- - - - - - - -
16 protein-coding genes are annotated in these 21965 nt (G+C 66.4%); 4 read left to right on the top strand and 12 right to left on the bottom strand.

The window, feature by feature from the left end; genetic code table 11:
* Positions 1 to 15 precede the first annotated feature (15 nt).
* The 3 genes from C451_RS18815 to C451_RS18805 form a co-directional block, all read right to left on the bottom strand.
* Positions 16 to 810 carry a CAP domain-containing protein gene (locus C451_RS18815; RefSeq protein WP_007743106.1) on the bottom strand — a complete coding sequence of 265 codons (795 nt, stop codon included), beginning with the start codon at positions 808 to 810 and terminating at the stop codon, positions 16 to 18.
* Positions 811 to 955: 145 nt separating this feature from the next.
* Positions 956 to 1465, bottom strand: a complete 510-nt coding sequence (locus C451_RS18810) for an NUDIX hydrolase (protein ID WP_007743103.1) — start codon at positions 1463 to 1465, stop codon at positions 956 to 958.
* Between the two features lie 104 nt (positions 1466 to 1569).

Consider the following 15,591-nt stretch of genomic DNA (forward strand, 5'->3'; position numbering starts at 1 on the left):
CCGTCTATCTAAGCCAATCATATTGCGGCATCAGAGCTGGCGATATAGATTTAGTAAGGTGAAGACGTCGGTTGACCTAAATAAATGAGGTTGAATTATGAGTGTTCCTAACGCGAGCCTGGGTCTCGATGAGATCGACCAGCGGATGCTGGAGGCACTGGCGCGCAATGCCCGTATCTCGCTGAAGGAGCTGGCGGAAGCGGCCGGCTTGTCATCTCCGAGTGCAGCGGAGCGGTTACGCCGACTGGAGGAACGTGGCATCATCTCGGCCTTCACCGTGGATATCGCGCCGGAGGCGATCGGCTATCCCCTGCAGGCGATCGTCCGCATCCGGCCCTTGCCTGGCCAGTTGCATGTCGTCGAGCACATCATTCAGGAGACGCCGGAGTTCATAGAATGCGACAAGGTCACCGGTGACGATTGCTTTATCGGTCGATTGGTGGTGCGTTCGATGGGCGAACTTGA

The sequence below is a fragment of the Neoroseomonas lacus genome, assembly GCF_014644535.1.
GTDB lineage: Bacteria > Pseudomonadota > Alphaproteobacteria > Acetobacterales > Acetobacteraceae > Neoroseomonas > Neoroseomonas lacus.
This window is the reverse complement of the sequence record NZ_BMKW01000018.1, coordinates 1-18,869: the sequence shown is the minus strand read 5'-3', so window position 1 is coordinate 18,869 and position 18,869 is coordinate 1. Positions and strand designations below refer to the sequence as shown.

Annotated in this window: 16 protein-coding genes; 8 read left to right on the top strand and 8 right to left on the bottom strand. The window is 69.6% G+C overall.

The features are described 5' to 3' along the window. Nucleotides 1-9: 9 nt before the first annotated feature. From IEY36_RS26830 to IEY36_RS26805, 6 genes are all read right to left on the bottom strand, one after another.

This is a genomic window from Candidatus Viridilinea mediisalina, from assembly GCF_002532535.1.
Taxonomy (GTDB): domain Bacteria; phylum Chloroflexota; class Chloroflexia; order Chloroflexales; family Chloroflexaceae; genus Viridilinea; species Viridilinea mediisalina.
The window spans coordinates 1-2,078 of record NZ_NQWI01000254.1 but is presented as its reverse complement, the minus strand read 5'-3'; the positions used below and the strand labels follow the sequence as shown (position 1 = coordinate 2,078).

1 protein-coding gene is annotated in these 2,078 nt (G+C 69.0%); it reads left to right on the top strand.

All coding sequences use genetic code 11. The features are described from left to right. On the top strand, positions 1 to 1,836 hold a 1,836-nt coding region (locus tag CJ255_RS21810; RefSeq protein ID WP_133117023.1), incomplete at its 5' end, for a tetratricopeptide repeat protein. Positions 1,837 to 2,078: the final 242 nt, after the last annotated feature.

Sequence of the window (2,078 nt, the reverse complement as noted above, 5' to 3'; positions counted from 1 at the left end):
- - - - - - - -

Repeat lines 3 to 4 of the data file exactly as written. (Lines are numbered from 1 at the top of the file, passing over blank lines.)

* Positions 1 to 15 precede the first annotated feature (15 nt).
* The 3 genes from C451_RS18815 to C451_RS18805 form a co-directional block, all read right to left on the bottom strand.